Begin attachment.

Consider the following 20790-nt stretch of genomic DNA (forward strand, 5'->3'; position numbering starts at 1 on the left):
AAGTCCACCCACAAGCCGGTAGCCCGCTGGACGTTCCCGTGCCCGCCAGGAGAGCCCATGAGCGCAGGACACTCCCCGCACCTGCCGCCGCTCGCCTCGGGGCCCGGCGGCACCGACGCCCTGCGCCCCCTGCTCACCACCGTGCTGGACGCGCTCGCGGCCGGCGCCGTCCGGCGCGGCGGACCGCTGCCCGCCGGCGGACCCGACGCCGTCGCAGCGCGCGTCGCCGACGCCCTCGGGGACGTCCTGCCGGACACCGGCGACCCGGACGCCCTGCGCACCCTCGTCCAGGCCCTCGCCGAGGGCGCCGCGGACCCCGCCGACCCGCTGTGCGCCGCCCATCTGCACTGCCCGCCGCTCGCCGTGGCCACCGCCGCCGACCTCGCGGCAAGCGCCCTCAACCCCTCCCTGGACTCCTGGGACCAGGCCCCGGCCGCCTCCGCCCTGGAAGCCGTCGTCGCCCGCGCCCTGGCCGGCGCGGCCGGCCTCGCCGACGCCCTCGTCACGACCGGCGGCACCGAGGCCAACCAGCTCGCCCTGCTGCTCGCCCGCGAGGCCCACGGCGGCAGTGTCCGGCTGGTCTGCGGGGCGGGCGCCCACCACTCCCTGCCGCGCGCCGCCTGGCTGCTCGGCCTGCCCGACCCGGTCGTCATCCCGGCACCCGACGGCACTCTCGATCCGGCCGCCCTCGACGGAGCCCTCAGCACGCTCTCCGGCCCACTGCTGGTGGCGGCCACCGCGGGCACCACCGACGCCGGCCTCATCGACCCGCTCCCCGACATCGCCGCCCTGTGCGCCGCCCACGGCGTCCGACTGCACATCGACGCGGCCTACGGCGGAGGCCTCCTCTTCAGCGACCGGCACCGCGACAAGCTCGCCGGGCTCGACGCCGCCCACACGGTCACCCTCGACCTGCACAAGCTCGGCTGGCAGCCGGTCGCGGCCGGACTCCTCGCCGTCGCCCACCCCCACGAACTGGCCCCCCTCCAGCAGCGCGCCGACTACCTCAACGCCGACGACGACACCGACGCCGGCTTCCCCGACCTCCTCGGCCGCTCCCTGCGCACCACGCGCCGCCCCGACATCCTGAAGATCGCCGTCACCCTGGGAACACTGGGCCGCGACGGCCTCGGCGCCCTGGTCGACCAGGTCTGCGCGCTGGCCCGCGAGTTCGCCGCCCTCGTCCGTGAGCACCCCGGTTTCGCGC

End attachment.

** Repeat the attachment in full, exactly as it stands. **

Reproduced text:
Consider the following 20790-nt stretch of genomic DNA (forward strand, 5'->3'; position numbering starts at 1 on the left):
AAGTCCACCCACAAGCCGGTAGCCCGCTGGACGTTCCCGTGCCCGCCAGGAGAGCCCATGAGCGCAGGACACTCCCCGCACCTGCCGCCGCTCGCCTCGGGGCCCGGCGGCACCGACGCCCTGCGCCCCCTGCTCACCACCGTGCTGGACGCGCTCGCGGCCGGCGCCGTCCGGCGCGGCGGACCGCTGCCCGCCGGCGGACCCGACGCCGTCGCAGCGCGCGTCGCCGACGCCCTCGGGGACGTCCTGCCGGACACCGGCGACCCGGACGCCCTGCGCACCCTCGTCCAGGCCCTCGCCGAGGGCGCCGCGGACCCCGCCGACCCGCTGTGCGCCGCCCATCTGCACTGCCCGCCGCTCGCCGTGGCCACCGCCGCCGACCTCGCGGCAAGCGCCCTCAACCCCTCCCTGGACTCCTGGGACCAGGCCCCGGCCGCCTCCGCCCTGGAAGCCGTCGTCGCCCGCGCCCTGGCCGGCGCGGCCGGCCTCGCCGACGCCCTCGTCACGACCGGCGGCACCGAGGCCAACCAGCTCGCCCTGCTGCTCGCCCGCGAGGCCCACGGCGGCAGTGTCCGGCTGGTCTGCGGGGCGGGCGCCCACCACTCCCTGCCGCGCGCCGCCTGGCTGCTCGGCCTGCCCGACCCGGTCGTCATCCCGGCACCCGACGGCACTCTCGATCCGGCCGCCCTCGACGGAGCCCTCAGCACGCTCTCCGGCCCACTGCTGGTGGCGGCCACCGCGGGCACCACCGACGCCGGCCTCATCGACCCGCTCCCCGACATCGCCGCCCTGTGCGCCGCCCACGGCGTCCGACTGCACATCGACGCGGCCTACGGCGGAGGCCTCCTCTTCAGCGACCGGCACCGCGACAAGCTCGCCGGGCTCGACGCCGCCCACACGGTCACCCTCGACCTGCACAAGCTCGGCTGGCAGCCGGTCGCGGCCGGACTCCTCGCCGTCGCCCACCCCCACGAACTGGCCCCCCTCCAGCAGCGCGCCGACTACCTCAACGCCGACGACGACACCGACGCCGGCTTCCCCGACCTCCTCGGCCGCTCCCTGCGCACCACGCGCCGCCCCGACATCCTGAAGATCGCCGTCACCCTGGGAACACTGGGCCGCGACGGCCTCGGCGCCCTGGTCGACCAGGTCTGCGCGCTGGCCCGCGAGTTCGCCGCCCTCGTCCGTGAGCACCCCGGTTTCGCGC